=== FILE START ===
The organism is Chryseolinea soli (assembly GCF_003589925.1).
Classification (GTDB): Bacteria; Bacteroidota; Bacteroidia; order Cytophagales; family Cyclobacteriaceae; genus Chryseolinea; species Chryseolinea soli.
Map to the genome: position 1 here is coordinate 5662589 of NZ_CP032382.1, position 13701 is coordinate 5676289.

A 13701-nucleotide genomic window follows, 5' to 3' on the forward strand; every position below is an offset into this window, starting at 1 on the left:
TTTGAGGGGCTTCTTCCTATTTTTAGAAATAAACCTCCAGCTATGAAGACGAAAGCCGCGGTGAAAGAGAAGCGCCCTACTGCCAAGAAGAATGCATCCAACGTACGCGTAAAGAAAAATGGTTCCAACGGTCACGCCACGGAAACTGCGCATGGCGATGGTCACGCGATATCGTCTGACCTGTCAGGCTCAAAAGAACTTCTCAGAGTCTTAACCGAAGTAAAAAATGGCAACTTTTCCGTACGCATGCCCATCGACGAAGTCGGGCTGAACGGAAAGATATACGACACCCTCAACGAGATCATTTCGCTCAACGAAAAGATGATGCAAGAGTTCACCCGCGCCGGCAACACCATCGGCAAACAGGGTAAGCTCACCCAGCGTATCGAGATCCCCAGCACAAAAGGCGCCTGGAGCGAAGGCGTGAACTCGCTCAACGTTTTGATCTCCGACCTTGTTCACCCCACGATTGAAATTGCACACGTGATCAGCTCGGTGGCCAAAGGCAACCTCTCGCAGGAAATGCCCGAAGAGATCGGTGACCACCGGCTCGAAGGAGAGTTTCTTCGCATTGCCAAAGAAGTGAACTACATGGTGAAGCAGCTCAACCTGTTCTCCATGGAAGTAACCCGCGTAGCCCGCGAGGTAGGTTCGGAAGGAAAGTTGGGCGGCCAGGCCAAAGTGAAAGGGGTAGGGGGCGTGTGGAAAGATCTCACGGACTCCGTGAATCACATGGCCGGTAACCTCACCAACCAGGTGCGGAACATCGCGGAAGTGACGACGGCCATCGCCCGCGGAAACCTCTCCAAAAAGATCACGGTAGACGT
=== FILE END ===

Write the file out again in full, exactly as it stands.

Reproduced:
The organism is Chryseolinea soli (assembly GCF_003589925.1).
Classification (GTDB): Bacteria; Bacteroidota; Bacteroidia; order Cytophagales; family Cyclobacteriaceae; genus Chryseolinea; species Chryseolinea soli.
Map to the genome: position 1 here is coordinate 5662589 of NZ_CP032382.1, position 13701 is coordinate 5676289.

A 13701-nucleotide genomic window follows, 5' to 3' on the forward strand; every position below is an offset into this window, starting at 1 on the left:
TTTGAGGGGCTTCTTCCTATTTTTAGAAATAAACCTCCAGCTATGAAGACGAAAGCCGCGGTGAAAGAGAAGCGCCCTACTGCCAAGAAGAATGCATCCAACGTACGCGTAAAGAAAAATGGTTCCAACGGTCACGCCACGGAAACTGCGCATGGCGATGGTCACGCGATATCGTCTGACCTGTCAGGCTCAAAAGAACTTCTCAGAGTCTTAACCGAAGTAAAAAATGGCAACTTTTCCGTACGCATGCCCATCGACGAAGTCGGGCTGAACGGAAAGATATACGACACCCTCAACGAGATCATTTCGCTCAACGAAAAGATGATGCAAGAGTTCACCCGCGCCGGCAACACCATCGGCAAACAGGGTAAGCTCACCCAGCGTATCGAGATCCCCAGCACAAAAGGCGCCTGGAGCGAAGGCGTGAACTCGCTCAACGTTTTGATCTCCGACCTTGTTCACCCCACGATTGAAATTGCACACGTGATCAGCTCGGTGGCCAAAGGCAACCTCTCGCAGGAAATGCCCGAAGAGATCGGTGACCACCGGCTCGAAGGAGAGTTTCTTCGCATTGCCAAAGAAGTGAACTACATGGTGAAGCAGCTCAACCTGTTCTCCATGGAAGTAACCCGCGTAGCCCGCGAGGTAGGTTCGGAAGGAAAGTTGGGCGGCCAGGCCAAAGTGAAAGGGGTAGGGGGCGTGTGGAAAGATCTCACGGACTCCGTGAATCACATGGCCGGTAACCTCACCAACCAGGTGCGGAACATCGCGGAAGTGACGACGGCCATCGCCCGCGGAAACCTCTCCAAAAAGATCACGGTAGACGT